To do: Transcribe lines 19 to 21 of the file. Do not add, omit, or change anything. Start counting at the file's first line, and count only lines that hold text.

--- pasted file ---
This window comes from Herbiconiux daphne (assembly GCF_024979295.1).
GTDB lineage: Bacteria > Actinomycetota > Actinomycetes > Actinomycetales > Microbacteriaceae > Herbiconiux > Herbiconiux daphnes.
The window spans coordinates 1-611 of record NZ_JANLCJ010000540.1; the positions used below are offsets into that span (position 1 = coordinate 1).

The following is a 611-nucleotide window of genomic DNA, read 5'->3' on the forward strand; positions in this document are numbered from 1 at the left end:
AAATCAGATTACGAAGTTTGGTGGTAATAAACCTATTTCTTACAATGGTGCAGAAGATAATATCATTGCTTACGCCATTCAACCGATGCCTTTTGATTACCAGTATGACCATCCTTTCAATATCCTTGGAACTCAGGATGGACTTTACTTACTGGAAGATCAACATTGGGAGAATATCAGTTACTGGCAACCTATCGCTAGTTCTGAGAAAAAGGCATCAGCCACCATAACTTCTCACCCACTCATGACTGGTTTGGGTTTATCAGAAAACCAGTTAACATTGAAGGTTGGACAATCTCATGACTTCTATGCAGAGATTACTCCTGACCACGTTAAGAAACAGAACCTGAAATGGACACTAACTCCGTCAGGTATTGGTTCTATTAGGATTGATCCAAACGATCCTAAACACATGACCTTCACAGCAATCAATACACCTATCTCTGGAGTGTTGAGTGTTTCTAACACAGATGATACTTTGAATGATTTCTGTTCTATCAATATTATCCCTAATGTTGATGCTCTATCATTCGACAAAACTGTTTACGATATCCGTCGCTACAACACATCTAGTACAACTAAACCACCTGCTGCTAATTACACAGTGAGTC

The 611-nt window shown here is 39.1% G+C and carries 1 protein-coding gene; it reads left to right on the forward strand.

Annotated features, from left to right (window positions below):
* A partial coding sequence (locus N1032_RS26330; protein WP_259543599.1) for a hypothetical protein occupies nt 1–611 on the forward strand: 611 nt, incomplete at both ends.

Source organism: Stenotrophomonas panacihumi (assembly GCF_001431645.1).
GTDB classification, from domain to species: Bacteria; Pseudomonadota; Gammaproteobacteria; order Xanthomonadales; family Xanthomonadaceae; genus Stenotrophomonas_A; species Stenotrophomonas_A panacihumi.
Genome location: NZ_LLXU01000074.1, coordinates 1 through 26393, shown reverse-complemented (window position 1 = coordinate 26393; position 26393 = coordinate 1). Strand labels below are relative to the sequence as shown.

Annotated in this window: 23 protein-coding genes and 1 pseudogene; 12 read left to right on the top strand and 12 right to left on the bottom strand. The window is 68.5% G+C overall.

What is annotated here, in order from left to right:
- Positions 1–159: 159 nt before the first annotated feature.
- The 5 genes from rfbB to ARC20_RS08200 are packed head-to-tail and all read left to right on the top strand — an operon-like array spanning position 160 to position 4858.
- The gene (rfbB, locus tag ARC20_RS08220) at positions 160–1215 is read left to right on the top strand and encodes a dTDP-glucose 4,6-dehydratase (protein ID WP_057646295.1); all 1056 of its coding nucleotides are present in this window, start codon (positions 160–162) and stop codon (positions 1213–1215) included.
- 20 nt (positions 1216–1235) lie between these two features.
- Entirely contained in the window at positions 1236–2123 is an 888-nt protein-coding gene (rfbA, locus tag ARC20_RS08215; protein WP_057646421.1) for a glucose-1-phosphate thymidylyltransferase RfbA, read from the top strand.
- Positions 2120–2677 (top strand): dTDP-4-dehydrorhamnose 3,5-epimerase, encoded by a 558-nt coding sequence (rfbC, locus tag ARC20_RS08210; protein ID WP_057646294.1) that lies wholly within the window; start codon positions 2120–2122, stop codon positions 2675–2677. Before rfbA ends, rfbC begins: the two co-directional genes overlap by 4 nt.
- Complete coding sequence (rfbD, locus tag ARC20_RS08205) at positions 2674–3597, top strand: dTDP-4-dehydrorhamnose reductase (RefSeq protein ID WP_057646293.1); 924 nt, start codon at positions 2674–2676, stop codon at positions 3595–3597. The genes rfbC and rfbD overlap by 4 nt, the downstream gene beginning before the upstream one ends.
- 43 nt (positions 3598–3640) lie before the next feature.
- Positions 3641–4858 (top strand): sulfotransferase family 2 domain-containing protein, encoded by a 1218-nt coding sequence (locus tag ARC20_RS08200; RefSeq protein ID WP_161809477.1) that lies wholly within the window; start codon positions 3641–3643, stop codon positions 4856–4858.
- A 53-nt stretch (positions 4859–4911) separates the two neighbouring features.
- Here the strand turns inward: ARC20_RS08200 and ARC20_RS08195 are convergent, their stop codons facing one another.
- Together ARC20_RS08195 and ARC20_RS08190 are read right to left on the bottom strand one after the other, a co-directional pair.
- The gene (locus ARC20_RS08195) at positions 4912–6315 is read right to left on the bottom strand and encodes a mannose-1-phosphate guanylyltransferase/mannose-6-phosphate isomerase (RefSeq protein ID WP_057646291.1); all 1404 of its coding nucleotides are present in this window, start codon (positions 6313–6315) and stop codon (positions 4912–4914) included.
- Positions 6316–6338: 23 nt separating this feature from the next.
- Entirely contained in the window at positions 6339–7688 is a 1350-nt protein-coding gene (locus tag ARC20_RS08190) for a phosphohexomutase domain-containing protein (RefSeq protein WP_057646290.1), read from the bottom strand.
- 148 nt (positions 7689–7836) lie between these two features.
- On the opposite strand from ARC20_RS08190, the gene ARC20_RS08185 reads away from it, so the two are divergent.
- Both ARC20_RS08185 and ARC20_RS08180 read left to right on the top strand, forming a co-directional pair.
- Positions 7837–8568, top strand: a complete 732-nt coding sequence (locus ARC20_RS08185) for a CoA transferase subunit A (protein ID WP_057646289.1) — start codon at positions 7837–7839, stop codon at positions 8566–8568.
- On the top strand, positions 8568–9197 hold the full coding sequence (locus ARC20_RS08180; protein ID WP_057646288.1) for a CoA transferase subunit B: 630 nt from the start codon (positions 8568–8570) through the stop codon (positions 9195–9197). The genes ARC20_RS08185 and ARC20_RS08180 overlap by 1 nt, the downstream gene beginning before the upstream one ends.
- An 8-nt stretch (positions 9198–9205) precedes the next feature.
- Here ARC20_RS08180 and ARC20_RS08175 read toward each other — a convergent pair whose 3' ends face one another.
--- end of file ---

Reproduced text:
- Positions 2120–2677 (top strand): dTDP-4-dehydrorhamnose 3,5-epimerase, encoded by a 558-nt coding sequence (rfbC, locus tag ARC20_RS08210; protein ID WP_057646294.1) that lies wholly within the window; start codon positions 2120–2122, stop codon positions 2675–2677. Before rfbA ends, rfbC begins: the two co-directional genes overlap by 4 nt.
- Complete coding sequence (rfbD, locus tag ARC20_RS08205) at positions 2674–3597, top strand: dTDP-4-dehydrorhamnose reductase (RefSeq protein ID WP_057646293.1); 924 nt, start codon at positions 2674–2676, stop codon at positions 3595–3597. The genes rfbC and rfbD overlap by 4 nt, the downstream gene beginning before the upstream one ends.
- 43 nt (positions 3598–3640) lie before the next feature.